The aim was to estimate the value of those credits stemming from the carbon safeguarded or sequestered as a result of protecting a forest, even if, ultimately, that carbon is released back into the atmosphere — for example, if the forest burns or is cut down. During the time it’s standing, a forest helps hold off global climate change, along with providing resources to forest-dependent communities and habitat for biodiversity, Balmford said. Its persistence also buys time for all life to adapt to a changing climate, as well as for more permanent carbon storage solutions to come online and become more affordable.
Under the team’s proposal, project assessors would come up with a “pessimistic” estimate at the outset of a project for how long the carbon will remain locked away in the project’s trees, Balmford said. From that estimate, they would then calculate the relative value of that temporary carbon storage. If one credit represents the permanent storage of a metric ton of CO2 traded on the voluntary market, developers could “discount” their credits if they expect the storage to be temporary. For example, the developer might determine that their credits are worth 60% of a credit for permanent storage; that would mean a buyer who wanted to offset 3 metric tons of CO2 would have to buy five of those discounted credits.
This relative weighting of forest carbon credits allows for “like-for-like” comparisons with credits from permanent carbon storage, the team writes.
Until now, developers have used a strategy called buffer pools, in which they set aside a portion that they can never sell. The pools are a form of insurance in case a project’s forests end up releasing the carbon tied to the credits they sell. But because developers can never sell the credits that are held in the buffer pools, there’s no incentive — at least from the standpoint of selling more carbon credits — to ensure a forest’s carbon stays put over the long term.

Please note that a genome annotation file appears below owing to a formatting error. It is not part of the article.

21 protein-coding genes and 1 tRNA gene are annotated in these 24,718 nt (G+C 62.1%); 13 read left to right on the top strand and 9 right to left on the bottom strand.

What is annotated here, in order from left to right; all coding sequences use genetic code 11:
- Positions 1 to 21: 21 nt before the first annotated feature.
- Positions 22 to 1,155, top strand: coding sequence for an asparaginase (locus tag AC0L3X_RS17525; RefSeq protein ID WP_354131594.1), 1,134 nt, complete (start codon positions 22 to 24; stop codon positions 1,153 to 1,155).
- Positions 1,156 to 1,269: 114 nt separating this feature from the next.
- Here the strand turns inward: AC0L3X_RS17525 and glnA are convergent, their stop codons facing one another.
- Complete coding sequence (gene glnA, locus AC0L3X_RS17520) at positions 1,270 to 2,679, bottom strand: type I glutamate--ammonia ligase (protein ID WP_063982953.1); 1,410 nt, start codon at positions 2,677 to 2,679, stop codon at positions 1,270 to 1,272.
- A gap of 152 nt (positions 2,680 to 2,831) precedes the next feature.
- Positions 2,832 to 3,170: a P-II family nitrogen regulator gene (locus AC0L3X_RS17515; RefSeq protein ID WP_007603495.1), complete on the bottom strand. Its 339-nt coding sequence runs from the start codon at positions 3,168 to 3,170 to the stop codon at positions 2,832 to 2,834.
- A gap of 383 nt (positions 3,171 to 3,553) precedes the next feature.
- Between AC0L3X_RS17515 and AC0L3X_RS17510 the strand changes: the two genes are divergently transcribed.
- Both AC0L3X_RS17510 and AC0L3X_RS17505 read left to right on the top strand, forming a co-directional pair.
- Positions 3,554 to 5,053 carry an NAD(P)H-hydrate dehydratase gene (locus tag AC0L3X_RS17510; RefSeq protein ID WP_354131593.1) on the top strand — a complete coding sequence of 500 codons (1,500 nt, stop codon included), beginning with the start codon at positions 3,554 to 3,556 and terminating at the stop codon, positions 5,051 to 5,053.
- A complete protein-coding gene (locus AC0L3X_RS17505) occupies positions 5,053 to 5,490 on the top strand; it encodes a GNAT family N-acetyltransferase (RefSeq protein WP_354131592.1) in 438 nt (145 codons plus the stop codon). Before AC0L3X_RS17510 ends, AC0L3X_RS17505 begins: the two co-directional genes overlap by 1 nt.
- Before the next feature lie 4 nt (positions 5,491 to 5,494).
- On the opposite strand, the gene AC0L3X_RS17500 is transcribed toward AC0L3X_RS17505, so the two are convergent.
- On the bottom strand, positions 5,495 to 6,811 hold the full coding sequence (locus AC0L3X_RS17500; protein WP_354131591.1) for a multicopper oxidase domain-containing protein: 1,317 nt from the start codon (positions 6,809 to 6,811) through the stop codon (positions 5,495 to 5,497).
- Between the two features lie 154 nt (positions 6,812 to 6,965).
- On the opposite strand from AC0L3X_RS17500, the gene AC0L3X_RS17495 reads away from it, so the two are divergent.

Conversely, Balmford said his team’s proposed approach would reward ongoing protection. Their method calls for regular assessments of a project’s performance, which provides an opportunity to recalculate the actual amount of carbon protected.
“Unless things are going really, really badly, then the stakeholders will be safeguarding that carbon better than you thought because you weighted things in a pessimistic direction,” he said, meaning the project sells fewer credits than it generates.
“Then, that better-than-expected performance can be the subject of a fresh credit,” Balmford added. “It provides an ongoing incentive to communities … which we think is both good for the planet and good for equity.”
Matthew Brander, a senior lecturer in carbon accounting at the U.K.’s University of Edinburgh, who was not involved in this study, acknowledged that “good projects” can benefit people, biodiversity and the climate, even if the carbon storage is temporary.
Still, “An offset is effectively a license to emit another ton of CO2,” he said, and offsetting that ton requires storage that lasts as long as the emission does — potentially hundreds, if not thousands, of years.
Temporary solutions put off the release of emissions until later on, Brander said, which makes offsetting long-lasting emissions with the relatively short-lived storage of forests “problematic.”
To address that problem, forest carbon credits could be sold on separate markets from those offering permanent storage credits, he said. Or, a company that wanted to offset its emissions might purchase a forest carbon credit that would expire after a set period of time as a way of accounting for the potentially temporary nature of the storage.
Brander said he doesn’t believe that the two types of credits should be viewed as equivalent, even with the sort of discounting that Balmford and his colleagues propose.
“Conceptually, it’s just an impossibility,” Brander said. “They are fundamentally different things.”
Banner image: Kosnipata Valley in Peru. Image by Rhett A. Butler/Mongabay.
John Cannon is a staff features writer with Mongabay. Find him on 𝕏: @johnccannon.